For those of us who work in the world of faith-based non-governmental organizations (NGOs), we're well accustomed to the snubs and not-so-subtle criticism of our “secular” NGO peers. All too often, we're seen as nothing more than the offspring of those overly zealous missionaries of old who partnered all too well with historical colonialism. As a result, we constantly are attempting to distance ourselves from this characterization of the Bible-thumping fundamentalist who triumphantly arrives to save the poor from their poverty and the ignorant from their ignorance.
Unfortunately, the Messiah complex mentality that typified the majority of those first outsiders who arrived with the “good news” — that turned out to be bad news for so many traditional cultures around the world — isn't simply a remnant from the past, but a mentality that is still very much present and influential.
How might the words of the biblical prophet Isaiah resonate with us today, when he says: "If you spend yourselves on behalf of the hungry and satisfy the needs of the oppressed, then your light will rise in the darkness, and your night will become like the noonday."
From the official statement by #OccupyWallStreet: "As one people, united, we acknowledge the reality: that the future of the human race requires the cooperation of its members; that our system must protect our rights, and upon corruption of that system, it is up to the individuals to protect their own rights, and those of their neighbors; that a democratic government derives its just power from the people, but corporations do not seek consent to extract wealth from the people and the Earth; and that no true democracy is attainable when the process is determined by economic power."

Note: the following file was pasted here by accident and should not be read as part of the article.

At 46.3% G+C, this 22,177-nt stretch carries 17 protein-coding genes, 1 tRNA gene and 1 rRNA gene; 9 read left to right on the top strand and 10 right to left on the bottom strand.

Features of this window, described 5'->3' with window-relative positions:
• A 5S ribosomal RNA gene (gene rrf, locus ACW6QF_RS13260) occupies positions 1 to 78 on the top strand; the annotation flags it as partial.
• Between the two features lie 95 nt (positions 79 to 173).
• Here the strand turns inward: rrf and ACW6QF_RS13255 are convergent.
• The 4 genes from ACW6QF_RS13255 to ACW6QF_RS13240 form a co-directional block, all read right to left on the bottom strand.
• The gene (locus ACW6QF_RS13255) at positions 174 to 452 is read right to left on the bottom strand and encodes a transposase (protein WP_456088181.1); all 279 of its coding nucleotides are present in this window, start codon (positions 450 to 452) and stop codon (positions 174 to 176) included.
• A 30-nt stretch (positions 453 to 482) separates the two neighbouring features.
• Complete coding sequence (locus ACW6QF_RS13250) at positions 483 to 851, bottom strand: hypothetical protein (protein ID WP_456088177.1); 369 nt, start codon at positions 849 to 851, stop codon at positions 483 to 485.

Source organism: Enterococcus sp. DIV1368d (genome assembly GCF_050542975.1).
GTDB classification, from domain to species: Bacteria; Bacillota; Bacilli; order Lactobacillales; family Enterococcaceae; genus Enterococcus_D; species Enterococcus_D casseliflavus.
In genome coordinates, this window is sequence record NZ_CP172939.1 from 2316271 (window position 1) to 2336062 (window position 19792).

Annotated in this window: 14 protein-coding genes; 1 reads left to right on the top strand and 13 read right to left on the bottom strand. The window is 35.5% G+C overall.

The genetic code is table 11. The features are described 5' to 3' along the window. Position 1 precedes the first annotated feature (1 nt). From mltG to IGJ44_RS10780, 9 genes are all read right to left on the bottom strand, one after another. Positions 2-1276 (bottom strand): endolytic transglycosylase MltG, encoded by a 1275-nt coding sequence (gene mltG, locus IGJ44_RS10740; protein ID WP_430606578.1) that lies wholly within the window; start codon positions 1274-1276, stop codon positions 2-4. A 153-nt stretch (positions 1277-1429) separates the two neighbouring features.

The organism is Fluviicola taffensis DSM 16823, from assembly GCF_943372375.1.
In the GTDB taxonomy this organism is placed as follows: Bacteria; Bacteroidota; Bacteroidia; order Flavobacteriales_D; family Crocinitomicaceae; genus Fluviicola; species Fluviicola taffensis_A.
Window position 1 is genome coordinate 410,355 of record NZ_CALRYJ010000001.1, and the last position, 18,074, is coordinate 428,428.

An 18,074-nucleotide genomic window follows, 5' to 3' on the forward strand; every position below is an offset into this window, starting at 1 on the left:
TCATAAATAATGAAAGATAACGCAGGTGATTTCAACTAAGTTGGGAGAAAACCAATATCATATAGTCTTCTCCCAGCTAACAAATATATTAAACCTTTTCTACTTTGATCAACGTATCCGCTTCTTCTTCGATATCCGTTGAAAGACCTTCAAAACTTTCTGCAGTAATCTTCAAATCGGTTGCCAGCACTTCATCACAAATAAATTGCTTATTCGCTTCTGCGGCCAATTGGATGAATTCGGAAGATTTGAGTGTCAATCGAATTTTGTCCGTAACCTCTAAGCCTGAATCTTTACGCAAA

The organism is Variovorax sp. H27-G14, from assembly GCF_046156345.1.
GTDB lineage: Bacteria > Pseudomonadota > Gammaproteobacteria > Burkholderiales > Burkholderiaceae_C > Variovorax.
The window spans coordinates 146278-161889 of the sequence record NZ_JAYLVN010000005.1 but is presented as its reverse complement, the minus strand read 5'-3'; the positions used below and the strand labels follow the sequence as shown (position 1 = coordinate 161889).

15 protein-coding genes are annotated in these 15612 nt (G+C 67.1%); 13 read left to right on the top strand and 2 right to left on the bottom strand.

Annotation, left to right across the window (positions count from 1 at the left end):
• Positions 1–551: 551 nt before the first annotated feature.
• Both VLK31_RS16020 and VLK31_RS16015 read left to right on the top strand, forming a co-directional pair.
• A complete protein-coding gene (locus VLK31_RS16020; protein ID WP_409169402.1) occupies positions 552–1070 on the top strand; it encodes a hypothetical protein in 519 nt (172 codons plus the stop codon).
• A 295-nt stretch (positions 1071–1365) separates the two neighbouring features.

In Climate of Change, director Brian Hill tells the story of how ordinary people from around the world are taking action steps to save the environment.
Reported in a recent Times article, leading non-governmental organizations (NGOs), speculate that the militarization of aid in Afghanistan blurs lines between military and humanitarian responses, jeopardizing the success of projects and the lives of staff, wanting a return of all aid work to NGOs.
Development is a word full of hope. It brings to mind water pumps and rice banks, bridges and education, smiling children and sky-scraping financial institutions. Yet there is a dark side to development.
On Friday, July 17th, at 4 a.m., this dark side showed its face when